…one of the main themes in this race is that Estey is supported and funded by charter schools advocates, other corporate ed reformers, and some of the crappiest board members in recent history, but she promises that just because they endorse her or give her lots of money, they don’t really speak for her. In our SECB meeting, when we asked her about her endorsements from the scandal-tinged Peter Maier and ineffective incumbent Michael DeBell, she told us: “Just because someone is supporting me doesn’t mean I embrace all of their weaknesses.”
Let’s take a look at Estey’s major contributors.
Matt Griffin, a developer in Seattle, set up the PAC “Great Seattle Schools” to support Estey’s campaign.
When developers begin to invest money in campaigns that are related to public schools, odd things begin to happen that are not so good for students but great for investors. For example, check out what developers had in mind in Chicago when Secretary of Education, Arne Duncan, was CEO of the public schools, a district with a public school system that now looks more like what’s left of Iraq than Main Street, USA. It was called Renaissance 2010.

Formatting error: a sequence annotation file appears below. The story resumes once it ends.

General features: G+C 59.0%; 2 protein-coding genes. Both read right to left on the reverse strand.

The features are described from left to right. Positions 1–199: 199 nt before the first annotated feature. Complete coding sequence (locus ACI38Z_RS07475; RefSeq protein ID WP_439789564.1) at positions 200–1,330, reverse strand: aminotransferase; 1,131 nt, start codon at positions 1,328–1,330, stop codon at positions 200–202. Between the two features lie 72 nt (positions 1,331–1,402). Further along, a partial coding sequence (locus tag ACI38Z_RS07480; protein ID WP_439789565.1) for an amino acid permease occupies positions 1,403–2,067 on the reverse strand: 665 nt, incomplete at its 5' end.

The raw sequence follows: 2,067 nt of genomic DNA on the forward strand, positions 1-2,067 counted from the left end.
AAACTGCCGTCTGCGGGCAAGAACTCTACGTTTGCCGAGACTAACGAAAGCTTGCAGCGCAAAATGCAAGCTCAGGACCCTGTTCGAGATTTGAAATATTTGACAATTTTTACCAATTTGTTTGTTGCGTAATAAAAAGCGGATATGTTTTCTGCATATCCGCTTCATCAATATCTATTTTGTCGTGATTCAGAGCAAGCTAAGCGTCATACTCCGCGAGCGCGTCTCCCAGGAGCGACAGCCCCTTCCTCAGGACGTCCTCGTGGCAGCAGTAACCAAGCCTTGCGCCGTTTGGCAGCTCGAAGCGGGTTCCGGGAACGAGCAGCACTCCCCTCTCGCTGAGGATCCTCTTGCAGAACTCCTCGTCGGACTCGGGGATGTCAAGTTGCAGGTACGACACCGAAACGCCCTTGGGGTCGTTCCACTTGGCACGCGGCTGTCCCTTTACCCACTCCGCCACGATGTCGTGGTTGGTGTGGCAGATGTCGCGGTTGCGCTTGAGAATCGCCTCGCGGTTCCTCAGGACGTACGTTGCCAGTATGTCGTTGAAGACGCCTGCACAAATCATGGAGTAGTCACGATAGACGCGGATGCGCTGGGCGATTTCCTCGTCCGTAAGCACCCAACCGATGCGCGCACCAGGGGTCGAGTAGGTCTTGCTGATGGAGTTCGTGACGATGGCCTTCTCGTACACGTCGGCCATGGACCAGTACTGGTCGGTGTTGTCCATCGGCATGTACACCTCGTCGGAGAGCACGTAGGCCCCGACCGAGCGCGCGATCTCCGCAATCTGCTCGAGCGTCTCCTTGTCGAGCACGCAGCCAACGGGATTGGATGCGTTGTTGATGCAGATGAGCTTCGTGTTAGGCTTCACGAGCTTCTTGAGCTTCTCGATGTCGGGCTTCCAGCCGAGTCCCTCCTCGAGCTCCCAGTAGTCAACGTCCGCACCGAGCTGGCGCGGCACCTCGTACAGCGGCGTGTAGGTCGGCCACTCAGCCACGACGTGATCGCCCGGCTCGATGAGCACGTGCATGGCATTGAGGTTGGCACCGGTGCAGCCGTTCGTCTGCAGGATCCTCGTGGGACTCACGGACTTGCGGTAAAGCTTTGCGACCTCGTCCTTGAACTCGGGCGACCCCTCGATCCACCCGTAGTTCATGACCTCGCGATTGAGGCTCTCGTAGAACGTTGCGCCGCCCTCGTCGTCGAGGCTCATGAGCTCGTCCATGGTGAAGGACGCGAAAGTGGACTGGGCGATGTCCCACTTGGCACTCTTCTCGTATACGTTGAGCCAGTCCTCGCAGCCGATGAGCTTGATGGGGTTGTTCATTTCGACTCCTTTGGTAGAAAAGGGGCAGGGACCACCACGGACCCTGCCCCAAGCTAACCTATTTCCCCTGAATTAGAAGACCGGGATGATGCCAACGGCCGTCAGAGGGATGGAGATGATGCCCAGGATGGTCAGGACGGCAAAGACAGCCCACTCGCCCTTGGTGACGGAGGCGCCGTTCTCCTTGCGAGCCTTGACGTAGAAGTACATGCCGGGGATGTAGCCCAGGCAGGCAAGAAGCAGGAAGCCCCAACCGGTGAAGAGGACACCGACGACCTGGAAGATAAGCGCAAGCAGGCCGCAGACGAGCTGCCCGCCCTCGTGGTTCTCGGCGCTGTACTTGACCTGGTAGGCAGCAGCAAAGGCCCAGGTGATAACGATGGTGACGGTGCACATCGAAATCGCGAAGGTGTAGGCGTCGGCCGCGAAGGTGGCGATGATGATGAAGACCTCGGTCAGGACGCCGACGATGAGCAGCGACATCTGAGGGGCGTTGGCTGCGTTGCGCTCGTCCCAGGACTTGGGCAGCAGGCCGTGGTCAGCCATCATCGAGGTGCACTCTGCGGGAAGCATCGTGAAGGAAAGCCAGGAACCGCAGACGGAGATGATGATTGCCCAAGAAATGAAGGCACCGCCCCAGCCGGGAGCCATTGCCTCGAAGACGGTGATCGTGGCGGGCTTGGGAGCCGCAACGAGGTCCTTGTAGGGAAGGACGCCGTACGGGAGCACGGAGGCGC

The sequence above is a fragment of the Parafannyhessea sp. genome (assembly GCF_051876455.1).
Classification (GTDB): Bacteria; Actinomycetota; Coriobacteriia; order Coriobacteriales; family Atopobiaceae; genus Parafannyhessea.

According to a previous post on Seattle Education, The Seattle School Board Incumbents, Stand for Children and Other Corporate Reform Backers:
Matt Griffin, a wealthy developer in Seattle, donated $1,000 to Defeat 1098 (an income tax on the wealthy)in 2010. He also donated to all of the incumbents’ campaigns in 2010. Mr. Griffin gave Peter Maier and Steve Sundquist $1,000 each and Sherry Carr and Harium Martin-Morris, $2,000 each.